January 1, 1970
    The best way to describe this books is probably ‘on the better side of average.’ Linden’s prose is polished and flows well; her characters are likeable; and the plot doesn’t have any jarring holes in it. I sped quickly through the book but it hasn’t left much of an impression on me.It’s 1787. Our hero Augustus Crispin Maximilian ‘Max’ St James is a distant relation of the wealthy Duke of Carlyle, whose pool of potential heirs has been decimated by a series of unfortunate events. The famil The best way to describe this books is probably ‘on the better side of average.’ Linden’s prose is polished and flows well; her characters are likeable; and the plot doesn’t have any jarring holes in it. I sped quickly through the book but it hasn’t left much of an impression on me.It’s 1787. Our hero Augustus Crispin Maximilian ‘Max’ St James is a distant relation of the wealthy Duke of Carlyle, whose pool of potential heirs has been decimated by a series of unfortunate events. The family’s solicitors have scrounged up three men who might be the next duke: Max, a captain in the army, and a Frenchman who’s yet to be found. Max so far has been surviving through gaming and gambling. The St James family never bothered to care for him or his mother, so he grew up wild on the streets of London. He’s determined to never have to suffer financial embarassments again. This is where Catherine Tate comes in. She’s the demure, wealthy heiress to a successful pottery company, and just the woman Max needs to secure respectability.But when Cathy elopes with another man on the morning of their wedding, Max is left to take her sister Bianca in her stead. Bianca is most definitely not demure. She’s sarcastic, sharp-tongued, and views him as an outsider. He’s determined to win his unwilling wife over, but his difficult past keeps throwing obstacles in his path. Probably the best thing about this couple is how witty their banter is. Bianca keeps sniping at Max, but without losing his temper, he turns all her barbs back onto her in quite entertaining ways. Their romance is pretty sweet, especially the way he’s quietly in love with her for a while before she lets herself fall.I did have issues, however, with the beginning of the book. It really irked me that Max fully planned to marry Cathy and didn’t even give Bianca a second glance until the morning of their wedding. I’m no fan of insta-love, but I do think that when the hero and heroine first meet, there should be some awareness between them. Here, Bianca might as well not exist to Max until Cathy disappears. There’s also a distasteful scene in the middle of the book when some of Max’s old lovers reappear in his life; though he’s obviously embarassed to see them and makes them leave, it wasn’t fun to read. The historical background was alright. The book is set in the Georgian period, and so we get flashes of fashion (like Max’s high heels) as well as in-depth chapters on pottery techniques, which surprisingly did not send me straight to sleep. Overall A fairly standard historical romance, with characters who pleased me at the time but whom I won’t recall if you ask me a week later. [Blog] - [Bookstagram]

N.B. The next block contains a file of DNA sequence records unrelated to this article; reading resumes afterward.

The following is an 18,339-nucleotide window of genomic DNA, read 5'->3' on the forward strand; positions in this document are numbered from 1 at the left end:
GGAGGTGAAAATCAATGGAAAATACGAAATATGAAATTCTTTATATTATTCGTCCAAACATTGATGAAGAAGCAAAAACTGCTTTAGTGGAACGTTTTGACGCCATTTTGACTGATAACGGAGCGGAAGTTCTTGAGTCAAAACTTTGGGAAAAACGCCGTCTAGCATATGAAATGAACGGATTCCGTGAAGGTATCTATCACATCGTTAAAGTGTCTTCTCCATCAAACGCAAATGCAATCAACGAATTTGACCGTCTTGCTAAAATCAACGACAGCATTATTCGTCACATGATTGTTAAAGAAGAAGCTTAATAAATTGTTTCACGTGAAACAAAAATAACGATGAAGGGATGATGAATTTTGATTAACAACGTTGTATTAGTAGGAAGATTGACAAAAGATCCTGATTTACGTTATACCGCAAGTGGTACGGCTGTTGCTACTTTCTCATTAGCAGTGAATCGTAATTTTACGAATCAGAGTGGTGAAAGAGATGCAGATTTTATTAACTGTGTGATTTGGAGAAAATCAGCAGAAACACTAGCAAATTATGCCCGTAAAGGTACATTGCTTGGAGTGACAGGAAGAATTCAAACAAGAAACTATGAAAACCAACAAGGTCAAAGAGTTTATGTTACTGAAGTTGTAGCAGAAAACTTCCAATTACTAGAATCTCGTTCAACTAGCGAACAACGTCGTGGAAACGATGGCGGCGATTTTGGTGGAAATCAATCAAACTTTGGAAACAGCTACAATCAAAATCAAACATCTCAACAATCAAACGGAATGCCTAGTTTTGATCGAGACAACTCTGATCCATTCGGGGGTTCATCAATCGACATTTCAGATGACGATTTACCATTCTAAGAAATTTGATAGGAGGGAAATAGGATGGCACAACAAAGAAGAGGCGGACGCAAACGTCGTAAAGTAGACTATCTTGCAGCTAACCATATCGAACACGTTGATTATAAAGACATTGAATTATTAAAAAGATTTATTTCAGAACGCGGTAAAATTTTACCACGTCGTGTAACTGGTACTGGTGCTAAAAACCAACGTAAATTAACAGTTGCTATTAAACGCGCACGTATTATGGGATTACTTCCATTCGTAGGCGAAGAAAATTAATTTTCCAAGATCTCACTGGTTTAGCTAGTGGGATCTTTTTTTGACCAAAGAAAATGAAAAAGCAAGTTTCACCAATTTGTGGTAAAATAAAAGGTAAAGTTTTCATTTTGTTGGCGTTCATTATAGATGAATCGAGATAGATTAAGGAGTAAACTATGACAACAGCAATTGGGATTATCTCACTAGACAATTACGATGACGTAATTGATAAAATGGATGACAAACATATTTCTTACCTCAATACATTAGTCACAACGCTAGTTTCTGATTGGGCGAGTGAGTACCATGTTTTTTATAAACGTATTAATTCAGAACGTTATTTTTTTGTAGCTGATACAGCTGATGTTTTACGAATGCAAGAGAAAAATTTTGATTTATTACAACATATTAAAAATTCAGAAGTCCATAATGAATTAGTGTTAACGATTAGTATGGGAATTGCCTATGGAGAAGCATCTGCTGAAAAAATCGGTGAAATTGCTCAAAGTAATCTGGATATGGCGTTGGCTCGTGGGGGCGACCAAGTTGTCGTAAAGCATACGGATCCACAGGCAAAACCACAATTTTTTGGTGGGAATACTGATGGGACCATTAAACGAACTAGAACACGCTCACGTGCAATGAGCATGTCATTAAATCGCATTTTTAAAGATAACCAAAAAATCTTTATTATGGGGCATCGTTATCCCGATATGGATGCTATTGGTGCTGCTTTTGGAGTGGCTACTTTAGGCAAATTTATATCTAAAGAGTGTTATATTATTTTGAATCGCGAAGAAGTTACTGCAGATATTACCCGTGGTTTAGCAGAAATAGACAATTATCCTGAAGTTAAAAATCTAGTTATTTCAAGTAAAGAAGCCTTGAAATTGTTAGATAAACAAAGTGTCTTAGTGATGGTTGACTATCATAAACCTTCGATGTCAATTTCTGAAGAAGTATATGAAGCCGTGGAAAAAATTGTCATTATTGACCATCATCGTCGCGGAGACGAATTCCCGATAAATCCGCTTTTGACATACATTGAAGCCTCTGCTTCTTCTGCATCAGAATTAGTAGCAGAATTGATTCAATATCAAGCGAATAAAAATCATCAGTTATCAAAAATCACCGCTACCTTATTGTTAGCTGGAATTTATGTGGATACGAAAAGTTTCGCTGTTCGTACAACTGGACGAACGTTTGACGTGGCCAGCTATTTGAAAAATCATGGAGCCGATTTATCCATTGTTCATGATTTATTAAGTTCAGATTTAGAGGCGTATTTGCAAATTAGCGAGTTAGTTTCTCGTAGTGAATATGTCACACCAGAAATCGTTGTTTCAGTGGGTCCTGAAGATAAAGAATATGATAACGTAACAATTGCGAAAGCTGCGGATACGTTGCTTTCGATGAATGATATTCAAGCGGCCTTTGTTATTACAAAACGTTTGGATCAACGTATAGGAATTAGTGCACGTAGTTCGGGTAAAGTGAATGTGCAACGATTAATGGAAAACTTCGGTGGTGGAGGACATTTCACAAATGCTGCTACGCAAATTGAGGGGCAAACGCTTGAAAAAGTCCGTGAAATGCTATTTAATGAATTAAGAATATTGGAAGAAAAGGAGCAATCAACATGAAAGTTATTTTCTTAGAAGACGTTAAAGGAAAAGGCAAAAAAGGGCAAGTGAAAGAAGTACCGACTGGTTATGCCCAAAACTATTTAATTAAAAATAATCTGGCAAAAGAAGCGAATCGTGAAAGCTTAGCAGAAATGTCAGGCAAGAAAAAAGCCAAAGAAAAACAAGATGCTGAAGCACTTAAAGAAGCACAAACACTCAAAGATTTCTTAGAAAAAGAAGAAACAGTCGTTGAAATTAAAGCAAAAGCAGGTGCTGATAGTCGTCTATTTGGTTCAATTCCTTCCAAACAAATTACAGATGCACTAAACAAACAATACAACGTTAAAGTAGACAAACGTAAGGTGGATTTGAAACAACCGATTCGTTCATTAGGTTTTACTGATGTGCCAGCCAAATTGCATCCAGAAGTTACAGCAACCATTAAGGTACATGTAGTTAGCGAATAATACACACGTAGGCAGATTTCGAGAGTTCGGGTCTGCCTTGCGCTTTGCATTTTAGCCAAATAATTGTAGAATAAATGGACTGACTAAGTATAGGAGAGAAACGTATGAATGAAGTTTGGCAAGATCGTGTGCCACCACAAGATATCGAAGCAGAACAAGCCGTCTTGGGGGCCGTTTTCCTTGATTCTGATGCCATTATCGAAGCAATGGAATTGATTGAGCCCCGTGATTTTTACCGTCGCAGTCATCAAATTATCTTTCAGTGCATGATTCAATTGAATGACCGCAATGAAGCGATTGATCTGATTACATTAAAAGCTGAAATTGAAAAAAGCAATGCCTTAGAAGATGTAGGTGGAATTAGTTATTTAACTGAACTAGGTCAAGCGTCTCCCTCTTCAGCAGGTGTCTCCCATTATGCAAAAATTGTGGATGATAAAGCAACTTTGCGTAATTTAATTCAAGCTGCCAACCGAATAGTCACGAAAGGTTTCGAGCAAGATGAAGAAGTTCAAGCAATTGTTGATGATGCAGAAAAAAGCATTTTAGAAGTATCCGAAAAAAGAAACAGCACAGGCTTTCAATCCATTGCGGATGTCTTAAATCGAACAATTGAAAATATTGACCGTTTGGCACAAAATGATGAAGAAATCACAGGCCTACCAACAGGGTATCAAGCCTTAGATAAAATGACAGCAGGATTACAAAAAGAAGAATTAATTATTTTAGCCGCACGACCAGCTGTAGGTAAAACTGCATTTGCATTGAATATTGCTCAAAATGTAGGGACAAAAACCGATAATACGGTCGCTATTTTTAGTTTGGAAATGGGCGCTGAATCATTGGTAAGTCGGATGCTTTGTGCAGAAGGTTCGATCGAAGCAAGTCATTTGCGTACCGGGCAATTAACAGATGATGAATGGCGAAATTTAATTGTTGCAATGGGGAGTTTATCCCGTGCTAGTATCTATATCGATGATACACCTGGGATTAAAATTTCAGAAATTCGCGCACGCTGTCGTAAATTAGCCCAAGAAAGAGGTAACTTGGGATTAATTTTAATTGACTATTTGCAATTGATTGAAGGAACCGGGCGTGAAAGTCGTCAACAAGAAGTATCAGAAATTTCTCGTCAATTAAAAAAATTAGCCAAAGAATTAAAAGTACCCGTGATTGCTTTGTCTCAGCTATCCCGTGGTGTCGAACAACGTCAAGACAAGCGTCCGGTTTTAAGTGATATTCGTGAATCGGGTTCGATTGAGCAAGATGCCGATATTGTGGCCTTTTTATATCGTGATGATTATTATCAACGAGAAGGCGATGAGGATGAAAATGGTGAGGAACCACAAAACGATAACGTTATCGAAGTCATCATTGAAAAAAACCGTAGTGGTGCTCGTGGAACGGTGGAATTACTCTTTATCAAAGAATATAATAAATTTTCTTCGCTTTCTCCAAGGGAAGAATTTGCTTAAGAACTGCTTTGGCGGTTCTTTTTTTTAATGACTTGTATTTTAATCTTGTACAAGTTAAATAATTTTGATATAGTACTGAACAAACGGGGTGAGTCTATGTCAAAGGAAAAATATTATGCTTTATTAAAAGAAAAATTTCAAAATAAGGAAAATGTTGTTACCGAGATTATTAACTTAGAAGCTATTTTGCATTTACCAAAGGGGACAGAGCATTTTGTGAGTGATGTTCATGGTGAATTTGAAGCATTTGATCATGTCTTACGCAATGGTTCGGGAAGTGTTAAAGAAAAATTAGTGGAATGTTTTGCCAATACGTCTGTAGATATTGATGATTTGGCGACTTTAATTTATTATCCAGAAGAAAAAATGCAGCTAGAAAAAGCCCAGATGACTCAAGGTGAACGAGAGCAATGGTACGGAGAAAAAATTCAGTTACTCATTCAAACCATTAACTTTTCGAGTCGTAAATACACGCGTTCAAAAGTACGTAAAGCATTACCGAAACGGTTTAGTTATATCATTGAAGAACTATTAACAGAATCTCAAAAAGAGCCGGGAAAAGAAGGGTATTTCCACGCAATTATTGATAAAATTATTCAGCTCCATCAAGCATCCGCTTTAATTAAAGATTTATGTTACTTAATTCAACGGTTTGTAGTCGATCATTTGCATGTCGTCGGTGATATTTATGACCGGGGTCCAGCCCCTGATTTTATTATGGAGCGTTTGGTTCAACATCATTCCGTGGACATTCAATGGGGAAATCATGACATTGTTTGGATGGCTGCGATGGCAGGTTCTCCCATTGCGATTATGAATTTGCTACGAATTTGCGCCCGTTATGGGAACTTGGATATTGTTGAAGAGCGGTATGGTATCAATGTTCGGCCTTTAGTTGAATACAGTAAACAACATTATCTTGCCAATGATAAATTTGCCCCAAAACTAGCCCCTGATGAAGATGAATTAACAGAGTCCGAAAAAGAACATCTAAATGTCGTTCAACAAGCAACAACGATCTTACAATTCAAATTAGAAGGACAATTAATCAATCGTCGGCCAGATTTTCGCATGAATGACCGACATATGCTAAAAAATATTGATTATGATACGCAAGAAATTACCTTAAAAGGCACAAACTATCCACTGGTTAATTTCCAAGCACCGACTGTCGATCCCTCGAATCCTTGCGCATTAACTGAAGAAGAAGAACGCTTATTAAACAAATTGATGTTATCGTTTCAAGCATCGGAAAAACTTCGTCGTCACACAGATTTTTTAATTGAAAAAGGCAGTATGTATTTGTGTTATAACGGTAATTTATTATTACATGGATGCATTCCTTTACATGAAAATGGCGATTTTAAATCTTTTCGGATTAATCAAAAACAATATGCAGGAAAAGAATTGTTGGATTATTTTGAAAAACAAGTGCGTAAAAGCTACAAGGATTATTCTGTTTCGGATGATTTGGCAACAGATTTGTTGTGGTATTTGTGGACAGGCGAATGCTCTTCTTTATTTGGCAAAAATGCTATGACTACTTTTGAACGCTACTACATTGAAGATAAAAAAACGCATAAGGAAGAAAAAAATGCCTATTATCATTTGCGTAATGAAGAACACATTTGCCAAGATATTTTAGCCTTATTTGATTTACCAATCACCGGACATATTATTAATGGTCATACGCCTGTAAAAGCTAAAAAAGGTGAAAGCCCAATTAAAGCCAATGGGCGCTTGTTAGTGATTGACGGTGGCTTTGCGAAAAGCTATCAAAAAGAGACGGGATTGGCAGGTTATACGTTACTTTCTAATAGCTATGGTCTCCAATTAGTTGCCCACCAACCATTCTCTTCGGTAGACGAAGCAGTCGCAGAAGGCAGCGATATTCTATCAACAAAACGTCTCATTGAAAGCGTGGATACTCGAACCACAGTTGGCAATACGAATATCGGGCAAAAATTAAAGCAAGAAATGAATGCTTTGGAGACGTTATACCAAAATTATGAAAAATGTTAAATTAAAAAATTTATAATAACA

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  • Cheryl
    January 1, 1970
    This story takes place mainly in the Potteries, the area around Stoke on Trent. It was interesting in that there was some explanation about the workings of the pottery factory. A short amount of time is spent in London. Max is a complex character, he has been quite the rogue but he had a difficult background and is far more intelligent than people gave him credit for. Bianca is the fiery one of the sisters and also the most talented as far as the factory is concerned. Their relationship is storm This story takes place mainly in the Potteries, the area around Stoke on Trent. It was interesting in that there was some explanation about the workings of the pottery factory. A short amount of time is spent in London. Max is a complex character, he has been quite the rogue but he had a difficult background and is far more intelligent than people gave him credit for. Bianca is the fiery one of the sisters and also the most talented as far as the factory is concerned. Their relationship is stormy at first but Max has the patience of a saint and gradually they come to know each much better. However, Max does have a secret and this may cause problems when known. This was such an entertaining read, including a little about the lives of the servants and it had very engaging main characters.